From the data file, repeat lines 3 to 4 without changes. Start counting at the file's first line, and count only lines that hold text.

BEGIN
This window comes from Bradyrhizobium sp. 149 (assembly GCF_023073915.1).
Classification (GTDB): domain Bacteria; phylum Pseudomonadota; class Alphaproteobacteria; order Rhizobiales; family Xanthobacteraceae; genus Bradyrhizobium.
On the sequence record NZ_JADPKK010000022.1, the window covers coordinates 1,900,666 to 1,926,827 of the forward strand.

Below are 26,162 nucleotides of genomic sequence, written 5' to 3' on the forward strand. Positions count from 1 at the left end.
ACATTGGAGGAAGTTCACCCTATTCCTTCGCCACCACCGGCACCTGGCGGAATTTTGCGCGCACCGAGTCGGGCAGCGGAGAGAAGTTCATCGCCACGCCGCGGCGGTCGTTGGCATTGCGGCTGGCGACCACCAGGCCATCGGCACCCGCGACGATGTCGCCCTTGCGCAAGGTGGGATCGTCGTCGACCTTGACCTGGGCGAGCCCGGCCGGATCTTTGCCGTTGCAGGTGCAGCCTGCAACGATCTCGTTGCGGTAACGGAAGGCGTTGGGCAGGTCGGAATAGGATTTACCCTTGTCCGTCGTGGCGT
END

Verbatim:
On the sequence record NZ_JADPKK010000022.1, the window covers coordinates 1,900,666 to 1,926,827 of the forward strand.

Below are 26,162 nucleotides of genomic sequence, written 5' to 3' on the forward strand. Positions count from 1 at the left end.